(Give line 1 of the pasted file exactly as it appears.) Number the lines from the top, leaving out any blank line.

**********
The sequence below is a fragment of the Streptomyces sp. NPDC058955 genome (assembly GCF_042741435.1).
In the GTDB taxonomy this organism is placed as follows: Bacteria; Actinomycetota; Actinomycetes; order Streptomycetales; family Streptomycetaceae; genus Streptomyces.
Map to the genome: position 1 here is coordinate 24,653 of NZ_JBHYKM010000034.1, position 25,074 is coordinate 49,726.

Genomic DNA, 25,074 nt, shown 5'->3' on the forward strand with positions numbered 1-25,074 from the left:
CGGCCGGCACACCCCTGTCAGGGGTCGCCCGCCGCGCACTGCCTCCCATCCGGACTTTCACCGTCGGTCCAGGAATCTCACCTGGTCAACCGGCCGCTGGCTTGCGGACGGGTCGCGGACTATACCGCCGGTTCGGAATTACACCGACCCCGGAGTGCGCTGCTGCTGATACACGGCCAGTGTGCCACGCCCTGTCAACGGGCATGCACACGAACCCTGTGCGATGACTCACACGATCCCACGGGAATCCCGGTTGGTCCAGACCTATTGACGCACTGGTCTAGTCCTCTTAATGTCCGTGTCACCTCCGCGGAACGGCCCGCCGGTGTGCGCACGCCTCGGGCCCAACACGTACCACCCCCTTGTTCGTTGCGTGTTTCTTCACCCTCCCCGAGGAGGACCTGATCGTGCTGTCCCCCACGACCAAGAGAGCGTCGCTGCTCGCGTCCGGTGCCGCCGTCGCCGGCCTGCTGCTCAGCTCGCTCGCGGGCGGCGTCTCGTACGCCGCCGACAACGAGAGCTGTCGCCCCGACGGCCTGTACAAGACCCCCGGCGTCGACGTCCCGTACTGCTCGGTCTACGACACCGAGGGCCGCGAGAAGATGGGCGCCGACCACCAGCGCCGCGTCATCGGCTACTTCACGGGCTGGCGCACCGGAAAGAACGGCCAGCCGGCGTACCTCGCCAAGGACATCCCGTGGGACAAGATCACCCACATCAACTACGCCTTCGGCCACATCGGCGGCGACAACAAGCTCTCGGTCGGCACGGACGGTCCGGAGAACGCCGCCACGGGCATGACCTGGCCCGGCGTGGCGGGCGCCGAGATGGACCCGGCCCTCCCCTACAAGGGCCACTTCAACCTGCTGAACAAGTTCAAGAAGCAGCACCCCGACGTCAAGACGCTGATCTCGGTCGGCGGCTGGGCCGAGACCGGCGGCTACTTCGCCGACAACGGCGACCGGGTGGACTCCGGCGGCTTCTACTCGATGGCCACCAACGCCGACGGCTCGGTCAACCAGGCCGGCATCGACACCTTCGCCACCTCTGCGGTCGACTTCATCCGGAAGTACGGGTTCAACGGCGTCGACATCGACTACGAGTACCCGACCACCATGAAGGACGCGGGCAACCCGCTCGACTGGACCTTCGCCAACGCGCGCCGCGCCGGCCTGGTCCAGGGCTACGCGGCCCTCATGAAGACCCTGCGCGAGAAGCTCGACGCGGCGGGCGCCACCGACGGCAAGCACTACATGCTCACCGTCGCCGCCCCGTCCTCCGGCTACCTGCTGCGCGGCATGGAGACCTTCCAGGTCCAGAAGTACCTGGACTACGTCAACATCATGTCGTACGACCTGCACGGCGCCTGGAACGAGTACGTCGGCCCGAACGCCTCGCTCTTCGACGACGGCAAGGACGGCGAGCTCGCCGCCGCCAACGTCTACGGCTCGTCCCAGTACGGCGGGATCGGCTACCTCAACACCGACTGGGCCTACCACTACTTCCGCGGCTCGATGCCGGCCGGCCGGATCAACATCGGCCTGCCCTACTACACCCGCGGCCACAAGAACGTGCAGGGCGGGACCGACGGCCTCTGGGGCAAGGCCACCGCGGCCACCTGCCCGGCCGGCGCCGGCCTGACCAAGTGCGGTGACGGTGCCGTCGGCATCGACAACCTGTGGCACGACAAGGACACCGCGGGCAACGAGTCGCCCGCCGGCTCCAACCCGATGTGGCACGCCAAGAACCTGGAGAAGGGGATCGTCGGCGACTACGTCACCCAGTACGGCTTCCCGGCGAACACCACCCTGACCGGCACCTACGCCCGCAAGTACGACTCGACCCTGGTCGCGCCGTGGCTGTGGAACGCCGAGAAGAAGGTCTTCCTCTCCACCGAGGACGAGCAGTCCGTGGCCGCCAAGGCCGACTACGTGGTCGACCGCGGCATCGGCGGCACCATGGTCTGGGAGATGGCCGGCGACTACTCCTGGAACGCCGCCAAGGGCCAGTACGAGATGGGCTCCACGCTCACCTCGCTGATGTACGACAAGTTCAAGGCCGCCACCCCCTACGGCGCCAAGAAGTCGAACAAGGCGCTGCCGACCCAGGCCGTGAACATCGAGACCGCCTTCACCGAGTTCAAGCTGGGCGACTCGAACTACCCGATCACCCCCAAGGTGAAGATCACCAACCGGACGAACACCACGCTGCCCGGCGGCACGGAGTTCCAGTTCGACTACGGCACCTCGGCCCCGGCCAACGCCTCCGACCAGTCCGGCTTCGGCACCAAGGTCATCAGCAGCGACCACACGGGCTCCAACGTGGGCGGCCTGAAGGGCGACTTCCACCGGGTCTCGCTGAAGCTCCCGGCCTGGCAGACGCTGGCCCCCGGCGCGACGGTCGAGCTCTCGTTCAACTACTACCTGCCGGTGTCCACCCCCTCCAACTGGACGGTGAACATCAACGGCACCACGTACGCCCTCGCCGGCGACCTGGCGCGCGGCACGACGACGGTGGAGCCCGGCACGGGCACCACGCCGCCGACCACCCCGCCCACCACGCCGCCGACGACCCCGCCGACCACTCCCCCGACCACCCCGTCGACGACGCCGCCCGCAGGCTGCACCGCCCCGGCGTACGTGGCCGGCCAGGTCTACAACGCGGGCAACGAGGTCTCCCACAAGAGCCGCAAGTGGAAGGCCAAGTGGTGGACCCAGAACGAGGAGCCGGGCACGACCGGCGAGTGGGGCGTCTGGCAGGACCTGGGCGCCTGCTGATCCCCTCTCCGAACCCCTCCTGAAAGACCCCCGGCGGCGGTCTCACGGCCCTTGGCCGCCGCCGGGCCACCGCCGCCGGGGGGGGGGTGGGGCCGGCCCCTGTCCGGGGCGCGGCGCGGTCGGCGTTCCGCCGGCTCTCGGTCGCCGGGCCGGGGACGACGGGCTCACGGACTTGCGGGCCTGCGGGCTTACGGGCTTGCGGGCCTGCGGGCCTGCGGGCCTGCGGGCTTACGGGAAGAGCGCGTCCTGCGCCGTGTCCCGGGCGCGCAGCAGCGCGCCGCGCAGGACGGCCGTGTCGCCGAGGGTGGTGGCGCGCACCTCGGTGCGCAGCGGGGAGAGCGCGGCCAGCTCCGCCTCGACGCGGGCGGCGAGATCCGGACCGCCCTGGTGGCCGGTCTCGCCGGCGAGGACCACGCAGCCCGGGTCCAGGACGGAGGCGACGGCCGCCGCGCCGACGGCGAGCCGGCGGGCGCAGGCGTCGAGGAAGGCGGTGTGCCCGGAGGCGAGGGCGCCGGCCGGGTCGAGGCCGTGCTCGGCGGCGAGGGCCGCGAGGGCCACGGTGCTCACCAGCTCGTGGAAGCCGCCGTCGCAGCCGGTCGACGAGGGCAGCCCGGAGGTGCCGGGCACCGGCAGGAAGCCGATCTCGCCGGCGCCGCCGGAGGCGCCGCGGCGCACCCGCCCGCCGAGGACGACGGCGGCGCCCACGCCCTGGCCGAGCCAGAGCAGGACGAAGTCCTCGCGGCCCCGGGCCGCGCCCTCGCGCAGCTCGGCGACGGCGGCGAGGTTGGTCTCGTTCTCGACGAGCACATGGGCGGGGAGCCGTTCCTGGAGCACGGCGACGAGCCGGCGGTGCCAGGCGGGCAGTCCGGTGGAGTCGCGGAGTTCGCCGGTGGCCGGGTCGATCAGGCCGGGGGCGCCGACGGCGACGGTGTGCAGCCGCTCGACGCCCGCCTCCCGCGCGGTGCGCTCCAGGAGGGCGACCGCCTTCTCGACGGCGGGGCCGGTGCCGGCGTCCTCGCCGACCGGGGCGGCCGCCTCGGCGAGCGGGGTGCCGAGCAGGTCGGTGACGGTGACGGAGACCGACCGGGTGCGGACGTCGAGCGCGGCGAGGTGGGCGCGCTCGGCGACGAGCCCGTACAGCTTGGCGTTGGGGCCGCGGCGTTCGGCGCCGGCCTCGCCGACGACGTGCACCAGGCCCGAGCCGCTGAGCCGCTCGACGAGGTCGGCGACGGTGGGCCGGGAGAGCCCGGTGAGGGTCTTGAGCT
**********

The sequence below is a fragment of the Streptomyces sp. NPDC058955 genome (assembly GCF_042741435.1).